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GIVE YOURSELF A FRIGHT Paperback – Apr 1 1995

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Product Details

  • Paperback: 192 pages
  • Publisher: Yearling; Reprint edition (April 1 1995)
  • Language: English
  • ISBN-10: 0440410142
  • ISBN-13: 978-0440410140
  • Product Dimensions: 1.3 x 13.3 x 19.7 cm
  • Shipping Weight: 23 g
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Product Description

From Publishers Weekly

There is something for every chill-seeking reader in this masterful gallery of moody settings, curious circumstances and a host of haunting characters who star in 13 remarkably varied tales of the supernatural. And each story offers an exciting twist that spurs the imagination. In "Wing Quack Flap," the ghost of a beloved pet duck brings comfort to a small boy and his aunt, until a mean old man learns of its existence. The horror is of a psychological nature in "Aunt Susan," the story of a widowed aunt who goes to live with a young couple, the Caraways; a novice in psychological studies, Aunt Susan probes the "deeper meaning" of gentle Mr. Caraway's violent suspense novels, and there the trouble begins. The title story explores the universal challenge of good and evil, as two argumentative brothers duel to a dark and frightening conclusion. Some of the stories leave more to the imagination than others; it is not always clear what the events of the story are. But that vagueness is rare, and almost always buoyed by the surrounding details of Aiken's wonderfully creative imagination. Ages 12-up.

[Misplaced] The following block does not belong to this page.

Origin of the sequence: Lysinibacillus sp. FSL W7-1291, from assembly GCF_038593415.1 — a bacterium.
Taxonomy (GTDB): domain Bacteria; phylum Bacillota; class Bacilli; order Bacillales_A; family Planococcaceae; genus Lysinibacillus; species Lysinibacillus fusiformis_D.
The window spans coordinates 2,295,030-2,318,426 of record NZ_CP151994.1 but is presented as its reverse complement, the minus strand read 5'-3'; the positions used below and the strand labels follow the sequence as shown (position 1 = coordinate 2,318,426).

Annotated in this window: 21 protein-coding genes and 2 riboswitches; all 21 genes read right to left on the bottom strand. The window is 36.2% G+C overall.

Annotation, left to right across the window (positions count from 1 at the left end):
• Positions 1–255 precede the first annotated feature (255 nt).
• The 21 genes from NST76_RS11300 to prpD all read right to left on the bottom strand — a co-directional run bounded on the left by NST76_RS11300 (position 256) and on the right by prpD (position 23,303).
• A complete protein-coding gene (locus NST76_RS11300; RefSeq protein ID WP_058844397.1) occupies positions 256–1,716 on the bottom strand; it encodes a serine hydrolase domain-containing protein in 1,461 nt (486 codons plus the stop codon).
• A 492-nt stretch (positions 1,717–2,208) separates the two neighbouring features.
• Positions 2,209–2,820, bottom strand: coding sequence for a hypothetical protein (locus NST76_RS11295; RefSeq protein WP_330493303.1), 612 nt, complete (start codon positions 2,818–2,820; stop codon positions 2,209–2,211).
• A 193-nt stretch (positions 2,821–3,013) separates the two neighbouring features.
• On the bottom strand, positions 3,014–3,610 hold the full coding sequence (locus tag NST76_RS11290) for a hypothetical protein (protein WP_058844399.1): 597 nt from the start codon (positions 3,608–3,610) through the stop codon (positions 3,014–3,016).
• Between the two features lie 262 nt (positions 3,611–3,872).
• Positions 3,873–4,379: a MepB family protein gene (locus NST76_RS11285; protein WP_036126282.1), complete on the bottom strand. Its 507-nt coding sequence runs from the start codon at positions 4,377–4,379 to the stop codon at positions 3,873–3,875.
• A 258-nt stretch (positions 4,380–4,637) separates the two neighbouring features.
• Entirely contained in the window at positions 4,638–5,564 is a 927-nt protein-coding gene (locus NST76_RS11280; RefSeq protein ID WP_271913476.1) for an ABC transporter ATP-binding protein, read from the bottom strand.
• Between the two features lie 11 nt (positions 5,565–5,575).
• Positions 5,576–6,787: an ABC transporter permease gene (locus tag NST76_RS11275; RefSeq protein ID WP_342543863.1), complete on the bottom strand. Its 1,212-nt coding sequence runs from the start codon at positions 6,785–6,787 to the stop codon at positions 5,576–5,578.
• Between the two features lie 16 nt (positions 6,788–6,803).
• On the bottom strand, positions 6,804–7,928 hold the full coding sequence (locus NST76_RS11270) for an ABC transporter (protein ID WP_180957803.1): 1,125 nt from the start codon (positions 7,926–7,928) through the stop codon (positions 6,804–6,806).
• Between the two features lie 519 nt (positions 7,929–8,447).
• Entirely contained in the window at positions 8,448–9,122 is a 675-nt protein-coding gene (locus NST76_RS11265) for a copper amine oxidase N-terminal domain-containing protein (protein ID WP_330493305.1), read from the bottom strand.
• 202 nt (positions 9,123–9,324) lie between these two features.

Copyright 1989 Reed Business Information, Inc. --This text refers to the Hardcover edition.

From School Library Journal

Grade 7 Up-- A magic duck, ghosts, the devil, a confused muse, and human evil haunt these 13 unusual stories that hover between fantasy and reality; humor and psychological terror. The styles vary, giving an interesting texture to the collection, as do the contrasts between grim reality and magic, but what unites the stories is the strength of characterization and setting, and the unabashed enjoyment of language. Sometimes the humor is black, as in "The End of Silence," in which two children plot to kill their father's owl, who has usurped them. Other times, humor is abandoned altogether in favor of pure dread, for example "The Erl-King's Daughter," a story of psychological victimization with, like many of these tales, an ironic end. Aiken is clever at the gradual revelation that makes a story fall into place, as in "The Lame King," in which a middle-aged couple transports his parents to a destination that becomes chillingly apparent as the story progresses. Not all of the stories have young protagonists, but they should be of interest to young readers who are willing to put some effort into their reading. This collection is up to Aiken's usual high standards, and her fans will love it. --Annette Curtis Klause, Montgomery County Department of Public Libraries, Md.
Copyright 1989 Reed Business Information, Inc. --This text refers to the Hardcover edition.

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